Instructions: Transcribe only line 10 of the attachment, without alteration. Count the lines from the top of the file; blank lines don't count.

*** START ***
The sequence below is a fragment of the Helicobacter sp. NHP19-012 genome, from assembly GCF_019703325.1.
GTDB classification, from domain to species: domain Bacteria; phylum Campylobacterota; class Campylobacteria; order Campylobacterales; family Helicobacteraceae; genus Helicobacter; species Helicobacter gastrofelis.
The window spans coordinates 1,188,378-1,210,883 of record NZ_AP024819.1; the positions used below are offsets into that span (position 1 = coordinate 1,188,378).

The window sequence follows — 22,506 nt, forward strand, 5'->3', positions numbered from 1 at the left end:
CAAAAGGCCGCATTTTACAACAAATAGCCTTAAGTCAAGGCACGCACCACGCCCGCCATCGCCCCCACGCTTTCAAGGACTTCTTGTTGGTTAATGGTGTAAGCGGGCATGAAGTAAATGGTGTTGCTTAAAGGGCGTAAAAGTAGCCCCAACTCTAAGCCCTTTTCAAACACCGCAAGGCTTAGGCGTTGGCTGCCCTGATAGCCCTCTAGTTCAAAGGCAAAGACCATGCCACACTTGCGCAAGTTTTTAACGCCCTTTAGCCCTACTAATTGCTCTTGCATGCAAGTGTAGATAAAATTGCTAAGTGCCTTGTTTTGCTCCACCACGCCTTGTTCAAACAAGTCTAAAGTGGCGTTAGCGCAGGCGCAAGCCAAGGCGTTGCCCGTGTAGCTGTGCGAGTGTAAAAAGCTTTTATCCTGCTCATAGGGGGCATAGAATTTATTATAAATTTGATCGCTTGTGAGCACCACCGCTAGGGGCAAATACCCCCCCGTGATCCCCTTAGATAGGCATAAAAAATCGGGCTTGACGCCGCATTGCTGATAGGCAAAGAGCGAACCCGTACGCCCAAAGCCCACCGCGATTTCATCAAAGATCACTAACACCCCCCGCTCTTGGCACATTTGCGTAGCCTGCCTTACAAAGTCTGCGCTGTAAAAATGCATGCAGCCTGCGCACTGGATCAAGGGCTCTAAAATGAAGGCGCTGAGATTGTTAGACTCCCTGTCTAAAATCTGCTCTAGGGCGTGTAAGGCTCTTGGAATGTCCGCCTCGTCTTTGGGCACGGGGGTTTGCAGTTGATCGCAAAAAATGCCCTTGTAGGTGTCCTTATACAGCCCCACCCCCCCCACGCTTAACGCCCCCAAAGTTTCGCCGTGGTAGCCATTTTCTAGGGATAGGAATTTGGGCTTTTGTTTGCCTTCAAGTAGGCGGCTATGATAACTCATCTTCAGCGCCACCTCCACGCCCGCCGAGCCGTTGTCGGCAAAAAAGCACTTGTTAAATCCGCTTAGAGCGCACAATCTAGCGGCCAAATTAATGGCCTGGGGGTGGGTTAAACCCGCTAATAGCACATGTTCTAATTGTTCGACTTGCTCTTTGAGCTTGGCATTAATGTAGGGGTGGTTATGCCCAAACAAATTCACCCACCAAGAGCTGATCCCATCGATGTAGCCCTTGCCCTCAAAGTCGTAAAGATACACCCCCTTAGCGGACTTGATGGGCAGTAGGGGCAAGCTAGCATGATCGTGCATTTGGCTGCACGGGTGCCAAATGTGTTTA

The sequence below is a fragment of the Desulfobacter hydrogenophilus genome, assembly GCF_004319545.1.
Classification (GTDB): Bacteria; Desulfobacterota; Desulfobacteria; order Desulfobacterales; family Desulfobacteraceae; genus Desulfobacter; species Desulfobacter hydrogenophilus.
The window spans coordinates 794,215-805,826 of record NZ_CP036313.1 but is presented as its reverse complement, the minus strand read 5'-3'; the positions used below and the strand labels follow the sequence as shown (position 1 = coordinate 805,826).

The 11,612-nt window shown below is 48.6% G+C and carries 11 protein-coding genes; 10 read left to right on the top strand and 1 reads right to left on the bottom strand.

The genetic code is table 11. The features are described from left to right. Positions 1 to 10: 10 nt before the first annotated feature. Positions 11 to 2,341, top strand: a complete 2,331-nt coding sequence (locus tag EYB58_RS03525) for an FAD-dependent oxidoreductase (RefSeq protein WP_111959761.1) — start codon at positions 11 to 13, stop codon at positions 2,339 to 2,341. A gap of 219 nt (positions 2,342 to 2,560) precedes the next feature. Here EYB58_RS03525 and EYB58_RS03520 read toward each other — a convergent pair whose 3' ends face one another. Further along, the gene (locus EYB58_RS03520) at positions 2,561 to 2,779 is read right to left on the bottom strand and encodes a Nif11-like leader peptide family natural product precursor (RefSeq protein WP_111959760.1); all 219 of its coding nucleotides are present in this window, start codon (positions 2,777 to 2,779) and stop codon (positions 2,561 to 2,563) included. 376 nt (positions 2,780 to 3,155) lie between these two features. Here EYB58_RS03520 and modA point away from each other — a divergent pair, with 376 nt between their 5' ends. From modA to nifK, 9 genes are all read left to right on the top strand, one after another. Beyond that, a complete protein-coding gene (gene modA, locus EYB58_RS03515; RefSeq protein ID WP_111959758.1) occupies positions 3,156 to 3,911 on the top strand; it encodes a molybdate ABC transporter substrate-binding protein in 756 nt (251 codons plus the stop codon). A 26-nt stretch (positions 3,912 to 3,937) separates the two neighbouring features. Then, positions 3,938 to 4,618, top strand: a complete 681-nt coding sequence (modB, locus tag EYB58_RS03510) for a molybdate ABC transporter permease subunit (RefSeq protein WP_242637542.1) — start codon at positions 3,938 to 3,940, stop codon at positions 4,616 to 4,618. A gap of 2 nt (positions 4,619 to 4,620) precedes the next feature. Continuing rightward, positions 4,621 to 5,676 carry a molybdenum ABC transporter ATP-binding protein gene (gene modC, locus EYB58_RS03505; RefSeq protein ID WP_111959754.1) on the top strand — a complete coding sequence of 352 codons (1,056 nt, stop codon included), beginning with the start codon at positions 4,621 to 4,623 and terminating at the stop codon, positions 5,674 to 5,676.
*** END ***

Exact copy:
The genetic code is table 11. The features are described from left to right. Positions 1 to 10: 10 nt before the first annotated feature. Positions 11 to 2,341, top strand: a complete 2,331-nt coding sequence (locus tag EYB58_RS03525) for an FAD-dependent oxidoreductase (RefSeq protein WP_111959761.1) — start codon at positions 11 to 13, stop codon at positions 2,339 to 2,341. A gap of 219 nt (positions 2,342 to 2,560) precedes the next feature. Here EYB58_RS03525 and EYB58_RS03520 read toward each other — a convergent pair whose 3' ends face one another. Further along, the gene (locus EYB58_RS03520) at positions 2,561 to 2,779 is read right to left on the bottom strand and encodes a Nif11-like leader peptide family natural product precursor (RefSeq protein WP_111959760.1); all 219 of its coding nucleotides are present in this window, start codon (positions 2,777 to 2,779) and stop codon (positions 2,561 to 2,563) included. 376 nt (positions 2,780 to 3,155) lie between these two features. Here EYB58_RS03520 and modA point away from each other — a divergent pair, with 376 nt between their 5' ends. From modA to nifK, 9 genes are all read left to right on the top strand, one after another. Beyond that, a complete protein-coding gene (gene modA, locus EYB58_RS03515; RefSeq protein ID WP_111959758.1) occupies positions 3,156 to 3,911 on the top strand; it encodes a molybdate ABC transporter substrate-binding protein in 756 nt (251 codons plus the stop codon). A 26-nt stretch (positions 3,912 to 3,937) separates the two neighbouring features. Then, positions 3,938 to 4,618, top strand: a complete 681-nt coding sequence (modB, locus tag EYB58_RS03510) for a molybdate ABC transporter permease subunit (RefSeq protein WP_242637542.1) — start codon at positions 3,938 to 3,940, stop codon at positions 4,616 to 4,618. A gap of 2 nt (positions 4,619 to 4,620) precedes the next feature. Continuing rightward, positions 4,621 to 5,676 carry a molybdenum ABC transporter ATP-binding protein gene (gene modC, locus EYB58_RS03505; RefSeq protein ID WP_111959754.1) on the top strand — a complete coding sequence of 352 codons (1,056 nt, stop codon included), beginning with the start codon at positions 4,621 to 4,623 and terminating at the stop codon, positions 5,674 to 5,676.